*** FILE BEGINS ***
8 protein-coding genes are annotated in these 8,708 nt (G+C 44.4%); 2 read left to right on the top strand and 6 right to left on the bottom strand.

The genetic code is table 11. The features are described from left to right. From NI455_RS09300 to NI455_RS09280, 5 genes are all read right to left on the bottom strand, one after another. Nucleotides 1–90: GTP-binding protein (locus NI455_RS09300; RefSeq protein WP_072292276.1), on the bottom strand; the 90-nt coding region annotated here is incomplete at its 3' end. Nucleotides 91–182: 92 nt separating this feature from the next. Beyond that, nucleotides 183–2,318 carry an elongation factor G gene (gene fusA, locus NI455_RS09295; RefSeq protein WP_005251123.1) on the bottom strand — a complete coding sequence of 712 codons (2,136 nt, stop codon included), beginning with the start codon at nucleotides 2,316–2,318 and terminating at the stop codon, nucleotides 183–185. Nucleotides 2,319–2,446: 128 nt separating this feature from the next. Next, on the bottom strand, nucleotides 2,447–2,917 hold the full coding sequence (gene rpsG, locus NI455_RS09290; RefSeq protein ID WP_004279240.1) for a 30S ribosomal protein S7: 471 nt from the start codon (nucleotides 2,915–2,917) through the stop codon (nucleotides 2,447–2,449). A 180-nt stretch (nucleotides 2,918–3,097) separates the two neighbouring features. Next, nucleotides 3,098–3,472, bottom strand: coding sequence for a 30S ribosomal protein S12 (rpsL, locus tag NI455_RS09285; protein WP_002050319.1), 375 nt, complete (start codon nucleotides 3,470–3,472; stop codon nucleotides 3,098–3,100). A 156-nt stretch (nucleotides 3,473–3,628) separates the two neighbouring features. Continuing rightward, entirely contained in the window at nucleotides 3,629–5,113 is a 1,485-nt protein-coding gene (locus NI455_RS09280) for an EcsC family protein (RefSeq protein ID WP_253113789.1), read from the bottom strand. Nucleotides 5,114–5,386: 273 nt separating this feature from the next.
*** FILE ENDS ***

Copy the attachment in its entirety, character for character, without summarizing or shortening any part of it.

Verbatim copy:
8 protein-coding genes are annotated in these 8,708 nt (G+C 44.4%); 2 read left to right on the top strand and 6 right to left on the bottom strand.

The genetic code is table 11. The features are described from left to right. From NI455_RS09300 to NI455_RS09280, 5 genes are all read right to left on the bottom strand, one after another. Nucleotides 1–90: GTP-binding protein (locus NI455_RS09300; RefSeq protein WP_072292276.1), on the bottom strand; the 90-nt coding region annotated here is incomplete at its 3' end. Nucleotides 91–182: 92 nt separating this feature from the next. Beyond that, nucleotides 183–2,318 carry an elongation factor G gene (gene fusA, locus NI455_RS09295; RefSeq protein WP_005251123.1) on the bottom strand — a complete coding sequence of 712 codons (2,136 nt, stop codon included), beginning with the start codon at nucleotides 2,316–2,318 and terminating at the stop codon, nucleotides 183–185. Nucleotides 2,319–2,446: 128 nt separating this feature from the next. Next, on the bottom strand, nucleotides 2,447–2,917 hold the full coding sequence (gene rpsG, locus NI455_RS09290; RefSeq protein ID WP_004279240.1) for a 30S ribosomal protein S7: 471 nt from the start codon (nucleotides 2,915–2,917) through the stop codon (nucleotides 2,447–2,449). A 180-nt stretch (nucleotides 2,918–3,097) separates the two neighbouring features. Next, nucleotides 3,098–3,472, bottom strand: coding sequence for a 30S ribosomal protein S12 (rpsL, locus tag NI455_RS09285; protein WP_002050319.1), 375 nt, complete (start codon nucleotides 3,470–3,472; stop codon nucleotides 3,098–3,100). A 156-nt stretch (nucleotides 3,473–3,628) separates the two neighbouring features. Continuing rightward, entirely contained in the window at nucleotides 3,629–5,113 is a 1,485-nt protein-coding gene (locus NI455_RS09280) for an EcsC family protein (RefSeq protein ID WP_253113789.1), read from the bottom strand. Nucleotides 5,114–5,386: 273 nt separating this feature from the next.